The appointment (Steve called it a "trial") lasts four hours. They'll administer small doses of Lidocaine, and will track the effect, if any, that each dose has. The first dose is double blind: neither the patient nor the nurse who administers it knows if it contains Lidocaine or saline. After they're done, they'll send me home (I'll need to arrange for a driver in case I get light-headed) with a pain journal. Based on the pain journal, the doc will decide whether, going forward, I'll need to receive more infusions or whether I should start taking an oral medication called mexilitine, which has an effect identical to that of Lidocaine.
After talking it over with my wife, I made the appointment. The deal is, if I respond to Lidocaine, it might give me only a few hours of benefit, or the effect might last for weeks. Subsequent treatment might be regular infusions (go to the hospital for an hour every week?) or it might mean adding another pill to my daily regimen. I'm thinking to myself, Does it really hurt that bad? What if it interferes with my ability to do my job?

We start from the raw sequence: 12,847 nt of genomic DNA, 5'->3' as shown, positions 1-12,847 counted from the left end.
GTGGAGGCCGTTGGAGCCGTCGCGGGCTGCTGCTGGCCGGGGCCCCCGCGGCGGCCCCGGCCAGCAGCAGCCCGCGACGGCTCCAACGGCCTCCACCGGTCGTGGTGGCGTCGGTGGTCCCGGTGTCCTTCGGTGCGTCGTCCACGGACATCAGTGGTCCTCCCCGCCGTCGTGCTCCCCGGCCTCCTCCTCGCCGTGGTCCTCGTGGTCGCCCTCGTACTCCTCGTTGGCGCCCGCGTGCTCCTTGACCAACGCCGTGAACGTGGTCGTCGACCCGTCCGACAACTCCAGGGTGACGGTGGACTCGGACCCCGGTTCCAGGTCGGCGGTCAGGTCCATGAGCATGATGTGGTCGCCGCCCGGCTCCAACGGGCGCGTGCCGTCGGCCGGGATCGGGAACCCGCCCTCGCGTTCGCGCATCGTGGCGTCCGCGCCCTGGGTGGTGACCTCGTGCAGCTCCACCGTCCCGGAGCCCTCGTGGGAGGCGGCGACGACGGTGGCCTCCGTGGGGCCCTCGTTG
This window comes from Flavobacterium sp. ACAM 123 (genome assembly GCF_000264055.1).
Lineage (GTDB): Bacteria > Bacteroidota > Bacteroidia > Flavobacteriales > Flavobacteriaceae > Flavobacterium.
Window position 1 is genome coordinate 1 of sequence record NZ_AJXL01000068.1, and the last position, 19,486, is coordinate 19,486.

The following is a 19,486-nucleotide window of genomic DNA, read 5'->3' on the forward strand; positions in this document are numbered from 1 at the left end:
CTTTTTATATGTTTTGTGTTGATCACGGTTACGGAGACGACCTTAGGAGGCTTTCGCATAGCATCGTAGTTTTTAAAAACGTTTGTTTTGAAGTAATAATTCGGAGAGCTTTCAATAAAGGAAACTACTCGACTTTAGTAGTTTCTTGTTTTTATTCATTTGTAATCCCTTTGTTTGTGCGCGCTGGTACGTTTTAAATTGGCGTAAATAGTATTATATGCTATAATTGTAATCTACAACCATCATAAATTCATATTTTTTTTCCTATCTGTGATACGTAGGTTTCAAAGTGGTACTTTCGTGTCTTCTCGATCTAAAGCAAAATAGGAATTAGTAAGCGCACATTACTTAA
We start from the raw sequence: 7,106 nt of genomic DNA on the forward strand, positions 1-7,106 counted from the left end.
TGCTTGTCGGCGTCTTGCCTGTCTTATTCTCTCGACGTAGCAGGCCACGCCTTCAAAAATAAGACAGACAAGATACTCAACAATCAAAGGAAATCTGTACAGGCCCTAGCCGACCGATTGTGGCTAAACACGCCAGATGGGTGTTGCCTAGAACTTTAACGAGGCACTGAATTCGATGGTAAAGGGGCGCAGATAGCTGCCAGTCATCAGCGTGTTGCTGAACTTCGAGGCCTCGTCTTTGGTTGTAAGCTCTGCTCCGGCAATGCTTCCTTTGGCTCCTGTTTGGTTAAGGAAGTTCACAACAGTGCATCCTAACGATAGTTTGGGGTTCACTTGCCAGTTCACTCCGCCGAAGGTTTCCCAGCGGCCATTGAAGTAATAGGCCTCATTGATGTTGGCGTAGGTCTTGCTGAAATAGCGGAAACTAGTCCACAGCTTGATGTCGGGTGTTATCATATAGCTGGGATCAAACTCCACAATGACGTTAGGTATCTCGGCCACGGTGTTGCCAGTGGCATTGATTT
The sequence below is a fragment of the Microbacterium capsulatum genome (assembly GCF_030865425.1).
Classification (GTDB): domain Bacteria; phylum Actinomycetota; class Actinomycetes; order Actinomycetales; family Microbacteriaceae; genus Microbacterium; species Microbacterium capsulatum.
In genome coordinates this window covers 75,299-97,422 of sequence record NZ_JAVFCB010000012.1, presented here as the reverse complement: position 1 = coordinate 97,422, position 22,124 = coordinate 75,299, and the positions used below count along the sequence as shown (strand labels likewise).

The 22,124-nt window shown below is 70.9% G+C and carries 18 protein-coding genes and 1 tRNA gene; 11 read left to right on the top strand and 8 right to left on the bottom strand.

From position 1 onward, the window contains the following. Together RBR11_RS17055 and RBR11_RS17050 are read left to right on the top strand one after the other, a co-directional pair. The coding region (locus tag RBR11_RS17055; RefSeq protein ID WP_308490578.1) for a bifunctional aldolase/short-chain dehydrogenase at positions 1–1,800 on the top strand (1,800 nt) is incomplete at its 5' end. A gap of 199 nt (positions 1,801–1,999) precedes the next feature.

And, most importantly, will it somehow affect our decision whether to buy a shiny new car? We drove a 2006 Civic EX yesterday, and I liked it a lot. It feels like a lot of car for the money: great driving feel, lots of safety features, good gas mileage, pretty nifty to look at, though my wife really disliked the enormous dash created by the big swoopy windshield.
Here's a link to the abstract for the pain doc's study on IV Lidocaine. Snip:
CONCLUSIONS: Lidocaine at 5 mg/kg/h was more effective than placebo at relieving neuropathic pain. The effect started 4 hours after the onset of treatment and continued for at least 4 hours after the end of the infusion. Additional research is needed using higher infusion rates with larger sample sizes to confirm these results and to explore the role of MEGX in the relief of neuropathic pain.
technorati tag: multiple sclerosis